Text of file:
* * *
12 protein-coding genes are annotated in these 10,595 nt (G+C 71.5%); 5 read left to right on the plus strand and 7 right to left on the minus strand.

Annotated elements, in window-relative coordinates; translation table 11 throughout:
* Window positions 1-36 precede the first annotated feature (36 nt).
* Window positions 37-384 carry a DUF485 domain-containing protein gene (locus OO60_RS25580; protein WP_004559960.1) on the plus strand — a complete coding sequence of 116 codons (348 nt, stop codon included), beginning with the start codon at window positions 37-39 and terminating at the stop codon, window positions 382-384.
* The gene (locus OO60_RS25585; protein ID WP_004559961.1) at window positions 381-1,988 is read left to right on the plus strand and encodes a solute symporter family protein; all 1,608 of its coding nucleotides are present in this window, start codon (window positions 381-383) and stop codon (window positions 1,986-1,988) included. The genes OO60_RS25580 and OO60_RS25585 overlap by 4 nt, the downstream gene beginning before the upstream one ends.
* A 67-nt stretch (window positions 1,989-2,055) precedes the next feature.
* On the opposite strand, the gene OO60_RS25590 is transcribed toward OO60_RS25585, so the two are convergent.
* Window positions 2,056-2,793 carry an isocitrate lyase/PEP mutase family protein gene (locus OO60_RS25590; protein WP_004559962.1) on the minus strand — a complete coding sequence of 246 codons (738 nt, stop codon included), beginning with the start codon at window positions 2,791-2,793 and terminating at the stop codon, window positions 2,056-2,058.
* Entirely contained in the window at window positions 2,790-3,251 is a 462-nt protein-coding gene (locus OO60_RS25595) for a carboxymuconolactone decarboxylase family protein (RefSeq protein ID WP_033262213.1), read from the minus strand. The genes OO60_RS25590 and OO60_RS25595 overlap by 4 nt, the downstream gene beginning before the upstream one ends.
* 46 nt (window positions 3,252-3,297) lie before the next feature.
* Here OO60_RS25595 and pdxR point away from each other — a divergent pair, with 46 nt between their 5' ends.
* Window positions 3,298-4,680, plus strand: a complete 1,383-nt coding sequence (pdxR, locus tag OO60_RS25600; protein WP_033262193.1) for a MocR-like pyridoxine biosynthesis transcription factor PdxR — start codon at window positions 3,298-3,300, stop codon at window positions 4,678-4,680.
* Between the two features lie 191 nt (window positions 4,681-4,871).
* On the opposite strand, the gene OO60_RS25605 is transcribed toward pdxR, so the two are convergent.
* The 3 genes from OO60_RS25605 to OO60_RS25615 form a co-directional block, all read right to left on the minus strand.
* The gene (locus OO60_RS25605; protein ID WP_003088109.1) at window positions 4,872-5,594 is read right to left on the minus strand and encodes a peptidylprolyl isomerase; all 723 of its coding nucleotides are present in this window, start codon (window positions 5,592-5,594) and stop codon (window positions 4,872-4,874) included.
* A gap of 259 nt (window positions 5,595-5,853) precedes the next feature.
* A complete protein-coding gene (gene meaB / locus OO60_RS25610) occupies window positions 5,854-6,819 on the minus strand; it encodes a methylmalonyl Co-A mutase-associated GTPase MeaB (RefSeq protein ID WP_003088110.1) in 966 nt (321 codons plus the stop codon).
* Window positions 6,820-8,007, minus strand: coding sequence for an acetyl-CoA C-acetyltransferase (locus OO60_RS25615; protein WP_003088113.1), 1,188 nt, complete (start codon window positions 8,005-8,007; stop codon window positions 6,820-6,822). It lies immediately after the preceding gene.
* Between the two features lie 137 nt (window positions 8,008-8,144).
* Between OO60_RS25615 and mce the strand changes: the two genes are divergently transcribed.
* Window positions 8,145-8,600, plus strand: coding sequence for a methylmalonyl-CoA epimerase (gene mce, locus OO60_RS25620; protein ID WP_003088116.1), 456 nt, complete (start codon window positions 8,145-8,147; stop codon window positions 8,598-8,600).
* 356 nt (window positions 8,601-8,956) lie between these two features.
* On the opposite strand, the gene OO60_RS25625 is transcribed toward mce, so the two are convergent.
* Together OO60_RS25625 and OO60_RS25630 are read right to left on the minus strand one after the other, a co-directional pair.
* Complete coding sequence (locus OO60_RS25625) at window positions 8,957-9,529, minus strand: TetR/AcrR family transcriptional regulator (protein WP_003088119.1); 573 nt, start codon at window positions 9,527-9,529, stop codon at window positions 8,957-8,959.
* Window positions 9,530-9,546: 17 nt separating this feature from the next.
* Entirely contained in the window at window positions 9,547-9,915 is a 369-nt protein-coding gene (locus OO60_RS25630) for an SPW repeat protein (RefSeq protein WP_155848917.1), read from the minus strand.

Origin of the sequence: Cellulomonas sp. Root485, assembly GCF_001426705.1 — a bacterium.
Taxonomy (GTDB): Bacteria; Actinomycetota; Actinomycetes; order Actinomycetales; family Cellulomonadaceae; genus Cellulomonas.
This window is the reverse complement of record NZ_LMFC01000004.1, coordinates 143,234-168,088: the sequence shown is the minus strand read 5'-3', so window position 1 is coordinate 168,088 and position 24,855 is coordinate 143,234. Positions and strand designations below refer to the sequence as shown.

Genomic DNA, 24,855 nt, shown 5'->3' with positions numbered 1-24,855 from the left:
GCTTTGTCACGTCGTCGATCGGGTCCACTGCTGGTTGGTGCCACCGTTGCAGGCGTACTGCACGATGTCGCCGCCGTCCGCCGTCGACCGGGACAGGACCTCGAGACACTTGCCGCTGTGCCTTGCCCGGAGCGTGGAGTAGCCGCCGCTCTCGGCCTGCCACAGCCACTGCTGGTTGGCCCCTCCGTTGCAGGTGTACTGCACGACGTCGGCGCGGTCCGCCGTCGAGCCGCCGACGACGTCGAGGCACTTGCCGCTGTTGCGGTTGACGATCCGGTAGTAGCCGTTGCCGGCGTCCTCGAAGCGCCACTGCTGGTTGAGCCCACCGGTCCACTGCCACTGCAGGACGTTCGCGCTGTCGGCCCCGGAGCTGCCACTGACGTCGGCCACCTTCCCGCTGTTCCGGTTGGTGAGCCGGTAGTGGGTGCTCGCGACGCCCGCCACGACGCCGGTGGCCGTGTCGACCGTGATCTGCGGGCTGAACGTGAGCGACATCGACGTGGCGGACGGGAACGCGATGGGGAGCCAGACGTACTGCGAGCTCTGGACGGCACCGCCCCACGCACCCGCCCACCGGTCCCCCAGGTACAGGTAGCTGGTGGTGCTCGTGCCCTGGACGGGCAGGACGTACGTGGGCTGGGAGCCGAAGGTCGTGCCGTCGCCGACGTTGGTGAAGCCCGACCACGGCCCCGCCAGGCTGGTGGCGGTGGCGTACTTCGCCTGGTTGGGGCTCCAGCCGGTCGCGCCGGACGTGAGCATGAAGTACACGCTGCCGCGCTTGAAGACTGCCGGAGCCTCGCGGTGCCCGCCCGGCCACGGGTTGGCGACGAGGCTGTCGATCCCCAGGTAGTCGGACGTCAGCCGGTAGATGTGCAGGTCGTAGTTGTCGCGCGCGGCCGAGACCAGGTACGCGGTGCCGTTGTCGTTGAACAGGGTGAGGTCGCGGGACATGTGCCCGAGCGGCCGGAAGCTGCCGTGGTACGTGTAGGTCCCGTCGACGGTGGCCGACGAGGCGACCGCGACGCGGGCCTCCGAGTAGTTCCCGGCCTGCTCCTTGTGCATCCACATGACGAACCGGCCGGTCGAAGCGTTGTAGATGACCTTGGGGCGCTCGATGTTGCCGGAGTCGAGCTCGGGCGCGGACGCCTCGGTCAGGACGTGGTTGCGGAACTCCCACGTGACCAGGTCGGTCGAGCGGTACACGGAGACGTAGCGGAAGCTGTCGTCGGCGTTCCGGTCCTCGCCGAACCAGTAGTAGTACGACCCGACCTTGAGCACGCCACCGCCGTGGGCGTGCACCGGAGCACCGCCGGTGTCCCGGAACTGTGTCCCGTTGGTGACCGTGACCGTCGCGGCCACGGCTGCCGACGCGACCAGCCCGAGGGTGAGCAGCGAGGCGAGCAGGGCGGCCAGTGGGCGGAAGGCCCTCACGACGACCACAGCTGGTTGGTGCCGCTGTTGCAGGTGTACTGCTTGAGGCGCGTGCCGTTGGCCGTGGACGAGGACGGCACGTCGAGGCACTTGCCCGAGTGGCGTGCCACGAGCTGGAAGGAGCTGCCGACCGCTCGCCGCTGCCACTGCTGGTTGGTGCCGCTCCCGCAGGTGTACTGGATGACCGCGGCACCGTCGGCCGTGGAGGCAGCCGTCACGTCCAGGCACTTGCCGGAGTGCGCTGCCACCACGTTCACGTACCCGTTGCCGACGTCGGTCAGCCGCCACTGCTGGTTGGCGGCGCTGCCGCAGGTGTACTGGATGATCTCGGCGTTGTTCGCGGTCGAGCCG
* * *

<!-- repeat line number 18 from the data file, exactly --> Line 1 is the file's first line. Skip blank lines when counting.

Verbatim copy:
* A complete protein-coding gene (gene meaB / locus OO60_RS25610) occupies window positions 5,854-6,819 on the minus strand; it encodes a methylmalonyl Co-A mutase-associated GTPase MeaB (RefSeq protein ID WP_003088110.1) in 966 nt (321 codons plus the stop codon).